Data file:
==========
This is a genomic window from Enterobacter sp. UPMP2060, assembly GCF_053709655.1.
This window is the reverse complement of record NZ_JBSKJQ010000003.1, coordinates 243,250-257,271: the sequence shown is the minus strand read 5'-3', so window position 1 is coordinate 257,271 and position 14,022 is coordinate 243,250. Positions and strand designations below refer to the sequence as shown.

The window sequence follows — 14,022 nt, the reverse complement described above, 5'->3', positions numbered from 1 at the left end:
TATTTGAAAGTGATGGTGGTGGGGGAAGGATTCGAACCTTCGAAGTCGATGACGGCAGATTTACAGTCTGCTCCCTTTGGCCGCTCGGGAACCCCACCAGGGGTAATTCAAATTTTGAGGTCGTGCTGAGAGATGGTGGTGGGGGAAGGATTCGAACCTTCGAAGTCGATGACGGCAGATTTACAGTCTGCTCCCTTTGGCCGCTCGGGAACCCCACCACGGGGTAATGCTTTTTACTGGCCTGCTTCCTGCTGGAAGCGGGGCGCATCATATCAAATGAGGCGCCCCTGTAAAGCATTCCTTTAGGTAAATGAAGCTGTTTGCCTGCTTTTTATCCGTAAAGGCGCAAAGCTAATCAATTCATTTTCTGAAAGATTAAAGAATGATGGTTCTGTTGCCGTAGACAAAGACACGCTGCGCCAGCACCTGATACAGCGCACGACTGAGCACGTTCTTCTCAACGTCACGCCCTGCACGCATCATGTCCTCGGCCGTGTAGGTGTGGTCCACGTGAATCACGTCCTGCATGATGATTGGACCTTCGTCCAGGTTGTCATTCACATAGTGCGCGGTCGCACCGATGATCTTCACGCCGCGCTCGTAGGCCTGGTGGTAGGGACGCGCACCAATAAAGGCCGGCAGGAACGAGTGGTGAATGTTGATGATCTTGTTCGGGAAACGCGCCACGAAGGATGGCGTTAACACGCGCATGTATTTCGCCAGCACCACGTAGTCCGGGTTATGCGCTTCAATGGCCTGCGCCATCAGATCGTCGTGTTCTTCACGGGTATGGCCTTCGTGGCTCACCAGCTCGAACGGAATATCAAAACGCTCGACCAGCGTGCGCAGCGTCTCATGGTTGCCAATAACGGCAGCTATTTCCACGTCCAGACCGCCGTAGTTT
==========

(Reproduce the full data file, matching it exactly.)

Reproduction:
This is a genomic window from Enterobacter sp. UPMP2060, assembly GCF_053709655.1.
This window is the reverse complement of record NZ_JBSKJQ010000003.1, coordinates 243,250-257,271: the sequence shown is the minus strand read 5'-3', so window position 1 is coordinate 257,271 and position 14,022 is coordinate 243,250. Positions and strand designations below refer to the sequence as shown.

The window sequence follows — 14,022 nt, the reverse complement described above, 5'->3', positions numbered from 1 at the left end:
TATTTGAAAGTGATGGTGGTGGGGGAAGGATTCGAACCTTCGAAGTCGATGACGGCAGATTTACAGTCTGCTCCCTTTGGCCGCTCGGGAACCCCACCAGGGGTAATTCAAATTTTGAGGTCGTGCTGAGAGATGGTGGTGGGGGAAGGATTCGAACCTTCGAAGTCGATGACGGCAGATTTACAGTCTGCTCCCTTTGGCCGCTCGGGAACCCCACCACGGGGTAATGCTTTTTACTGGCCTGCTTCCTGCTGGAAGCGGGGCGCATCATATCAAATGAGGCGCCCCTGTAAAGCATTCCTTTAGGTAAATGAAGCTGTTTGCCTGCTTTTTATCCGTAAAGGCGCAAAGCTAATCAATTCATTTTCTGAAAGATTAAAGAATGATGGTTCTGTTGCCGTAGACAAAGACACGCTGCGCCAGCACCTGATACAGCGCACGACTGAGCACGTTCTTCTCAACGTCACGCCCTGCACGCATCATGTCCTCGGCCGTGTAGGTGTGGTCCACGTGAATCACGTCCTGCATGATGATTGGACCTTCGTCCAGGTTGTCATTCACATAGTGCGCGGTCGCACCGATGATCTTCACGCCGCGCTCGTAGGCCTGGTGGTAGGGACGCGCACCAATAAAGGCCGGCAGGAACGAGTGGTGAATGTTGATGATCTTGTTCGGGAAACGCGCCACGAAGGATGGCGTTAACACGCGCATGTATTTCGCCAGCACCACGTAGTCCGGGTTATGCGCTTCAATGGCCTGCGCCATCAGATCGTCGTGTTCTTCACGGGTATGGCCTTCGTGGCTCACCAGCTCGAACGGAATATCAAAACGCTCGACCAGCGTGCGCAGCGTCTCATGGTTGCCAATAACGGCAGCTATTTCCACGTCCAGACCGCCGTAGTTT